In step with the abounding vitality of the time, structural engineer
Fazlur Rahman Khan (1929 1982) ushered in a renaissance
in skyscraper construction during the second half of the 20th
century. Fazlur Khan was a pragmatic visionary: the series of
progressive ideas that he brought forth for efficient high-rise
construction in the 1960s and 70s were validated in his
own work, notably his efficient designs for Chicagos 100-story
John Hancock Center and 110-story Sears Tower (the tallest building
in the United States since its completion in 1974).
of the foremost structural engineers of the 20th century, Fazlur
Khan epitomized both structural engineering achievement and creative
collaborative effort between architect and engineer. Only when
architectural design is grounded in structural realities, he believed
thus celebrating architecture's nature as a constructive
art, rooted in the earth can "the resulting aesthetics
have a transcendental value and quality."
ideas for these sky-scraping towers offered more than economic
construction and iconic architectural images; they gave people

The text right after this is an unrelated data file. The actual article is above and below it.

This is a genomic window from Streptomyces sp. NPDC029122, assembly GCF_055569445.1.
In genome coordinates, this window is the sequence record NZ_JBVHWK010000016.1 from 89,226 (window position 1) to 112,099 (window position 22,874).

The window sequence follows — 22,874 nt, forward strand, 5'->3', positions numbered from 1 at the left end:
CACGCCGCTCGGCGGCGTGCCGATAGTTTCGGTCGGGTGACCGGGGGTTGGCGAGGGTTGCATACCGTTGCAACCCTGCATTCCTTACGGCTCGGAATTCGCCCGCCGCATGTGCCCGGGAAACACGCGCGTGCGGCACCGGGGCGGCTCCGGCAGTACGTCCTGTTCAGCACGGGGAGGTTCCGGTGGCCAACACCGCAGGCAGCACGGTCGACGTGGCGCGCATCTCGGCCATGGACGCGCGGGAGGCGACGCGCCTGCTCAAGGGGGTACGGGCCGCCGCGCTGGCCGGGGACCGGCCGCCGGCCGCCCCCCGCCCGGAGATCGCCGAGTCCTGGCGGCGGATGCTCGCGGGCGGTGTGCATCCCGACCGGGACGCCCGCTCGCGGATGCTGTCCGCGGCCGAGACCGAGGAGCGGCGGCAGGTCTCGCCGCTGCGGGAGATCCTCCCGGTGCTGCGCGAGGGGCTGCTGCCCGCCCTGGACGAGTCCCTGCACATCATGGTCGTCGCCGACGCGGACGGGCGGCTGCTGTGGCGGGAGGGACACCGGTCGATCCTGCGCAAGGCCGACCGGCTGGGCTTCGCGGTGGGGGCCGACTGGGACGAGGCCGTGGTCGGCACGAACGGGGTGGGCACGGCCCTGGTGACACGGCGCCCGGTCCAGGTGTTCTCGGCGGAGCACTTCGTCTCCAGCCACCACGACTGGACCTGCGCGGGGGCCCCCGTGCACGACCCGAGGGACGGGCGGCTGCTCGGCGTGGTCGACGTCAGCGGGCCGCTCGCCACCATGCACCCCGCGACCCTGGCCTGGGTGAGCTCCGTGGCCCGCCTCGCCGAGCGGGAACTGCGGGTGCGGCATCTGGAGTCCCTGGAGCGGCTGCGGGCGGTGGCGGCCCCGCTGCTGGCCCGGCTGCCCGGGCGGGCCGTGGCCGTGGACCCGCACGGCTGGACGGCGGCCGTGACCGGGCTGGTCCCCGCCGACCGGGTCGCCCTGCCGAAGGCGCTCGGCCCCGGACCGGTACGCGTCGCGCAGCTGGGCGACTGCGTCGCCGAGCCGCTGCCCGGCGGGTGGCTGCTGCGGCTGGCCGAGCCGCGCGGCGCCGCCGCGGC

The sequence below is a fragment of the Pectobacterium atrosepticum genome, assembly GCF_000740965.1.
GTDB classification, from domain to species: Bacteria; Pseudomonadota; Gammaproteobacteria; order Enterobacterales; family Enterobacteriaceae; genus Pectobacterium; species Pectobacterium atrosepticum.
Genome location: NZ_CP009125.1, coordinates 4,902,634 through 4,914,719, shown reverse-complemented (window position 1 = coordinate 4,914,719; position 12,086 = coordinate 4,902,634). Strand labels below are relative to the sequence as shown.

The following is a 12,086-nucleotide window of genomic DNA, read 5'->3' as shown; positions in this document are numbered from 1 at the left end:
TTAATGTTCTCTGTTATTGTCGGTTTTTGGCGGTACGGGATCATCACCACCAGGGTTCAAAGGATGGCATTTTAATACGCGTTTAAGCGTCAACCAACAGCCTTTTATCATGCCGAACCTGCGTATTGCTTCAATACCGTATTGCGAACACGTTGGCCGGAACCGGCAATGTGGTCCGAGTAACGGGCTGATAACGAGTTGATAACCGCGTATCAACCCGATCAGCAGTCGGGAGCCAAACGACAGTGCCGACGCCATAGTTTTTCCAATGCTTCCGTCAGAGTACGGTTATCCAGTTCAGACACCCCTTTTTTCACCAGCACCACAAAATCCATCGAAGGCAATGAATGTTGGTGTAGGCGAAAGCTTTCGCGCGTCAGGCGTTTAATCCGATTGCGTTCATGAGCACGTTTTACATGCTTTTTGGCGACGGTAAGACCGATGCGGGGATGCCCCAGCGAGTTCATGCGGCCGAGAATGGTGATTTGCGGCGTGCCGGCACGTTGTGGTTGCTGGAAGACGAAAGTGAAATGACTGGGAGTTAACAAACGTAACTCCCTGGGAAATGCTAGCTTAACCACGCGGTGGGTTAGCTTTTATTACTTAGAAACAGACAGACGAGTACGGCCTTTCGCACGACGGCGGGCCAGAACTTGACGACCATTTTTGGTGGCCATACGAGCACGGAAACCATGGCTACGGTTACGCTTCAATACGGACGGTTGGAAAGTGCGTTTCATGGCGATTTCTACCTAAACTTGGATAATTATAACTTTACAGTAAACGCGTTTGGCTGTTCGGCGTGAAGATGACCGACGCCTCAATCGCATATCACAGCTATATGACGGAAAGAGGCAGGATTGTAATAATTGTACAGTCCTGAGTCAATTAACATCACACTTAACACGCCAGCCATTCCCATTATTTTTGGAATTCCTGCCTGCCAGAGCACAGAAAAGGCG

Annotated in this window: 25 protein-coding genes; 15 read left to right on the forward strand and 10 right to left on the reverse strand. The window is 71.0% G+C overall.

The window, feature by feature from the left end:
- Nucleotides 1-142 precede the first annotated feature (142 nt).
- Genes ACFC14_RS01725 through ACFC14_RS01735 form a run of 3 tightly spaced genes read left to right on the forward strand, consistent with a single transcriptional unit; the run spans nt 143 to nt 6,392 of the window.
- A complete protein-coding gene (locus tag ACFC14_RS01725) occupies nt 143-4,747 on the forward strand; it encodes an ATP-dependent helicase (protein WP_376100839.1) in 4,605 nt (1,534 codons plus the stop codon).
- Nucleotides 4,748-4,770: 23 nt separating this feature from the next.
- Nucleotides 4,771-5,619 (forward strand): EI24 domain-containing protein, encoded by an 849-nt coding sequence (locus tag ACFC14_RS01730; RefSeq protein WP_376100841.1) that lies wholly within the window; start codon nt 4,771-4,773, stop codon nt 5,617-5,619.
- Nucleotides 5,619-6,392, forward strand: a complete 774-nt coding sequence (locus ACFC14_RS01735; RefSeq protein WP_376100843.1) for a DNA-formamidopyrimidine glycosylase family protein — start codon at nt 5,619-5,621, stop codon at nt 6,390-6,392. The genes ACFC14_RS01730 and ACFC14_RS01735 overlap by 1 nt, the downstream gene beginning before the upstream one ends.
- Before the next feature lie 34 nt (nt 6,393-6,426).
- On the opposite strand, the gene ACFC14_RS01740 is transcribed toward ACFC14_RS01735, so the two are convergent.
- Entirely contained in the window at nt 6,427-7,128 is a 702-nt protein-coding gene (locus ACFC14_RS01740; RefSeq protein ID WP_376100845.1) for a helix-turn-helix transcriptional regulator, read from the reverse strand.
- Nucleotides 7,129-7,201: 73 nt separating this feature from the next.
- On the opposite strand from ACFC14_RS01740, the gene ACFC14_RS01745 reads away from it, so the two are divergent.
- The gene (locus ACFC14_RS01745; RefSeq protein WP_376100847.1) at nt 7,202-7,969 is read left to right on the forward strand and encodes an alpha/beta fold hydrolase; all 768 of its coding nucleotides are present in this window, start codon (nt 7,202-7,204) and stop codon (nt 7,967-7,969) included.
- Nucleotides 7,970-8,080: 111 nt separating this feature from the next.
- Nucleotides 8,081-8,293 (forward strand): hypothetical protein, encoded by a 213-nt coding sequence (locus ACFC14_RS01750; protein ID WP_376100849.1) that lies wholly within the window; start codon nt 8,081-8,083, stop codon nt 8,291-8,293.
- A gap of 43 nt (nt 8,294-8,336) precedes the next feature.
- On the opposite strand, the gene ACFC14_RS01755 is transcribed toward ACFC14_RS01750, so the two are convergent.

the opportunity to work and live in the sky. Hancock
Center residents thrive on the wide expanse of sky and lake before
them, the stunning quiet in the heart of the city, and the intimacy
with nature at such heights: the rising sun, the moon and stars,
the migrating flocks of birds.
Khan was always clear about the purpose of architecture. His characteristic
statement to an editor in 1971, having just been selected Construction's
Man of the Year by Engineering News-Record, is commemorated in
a plaque in Onterie Center (446 E. Ontario, Chicago):
World population by 1960 was about to burst at the seams. Or so
it seemed. Capping the dramatic population increases of the first
half of the 20th century, the 1950s' baby boom intensified people’s
sense of an earth that was shrinking. Metropolitan centers in
particular were pressed for space. Housing was needed for a large
number of people single-family homes were not sufficient
and office space was also wanted for the spiraling numbers
of office workers. A healthy economy ensured a sustained demand
for office space.
High-rise construction offered the perfect solution. Super-tall
buildings could provide large amounts of floor area without having
to be densely packed, one building upon the next. A portion of
each city block that a high rise occupied could be left available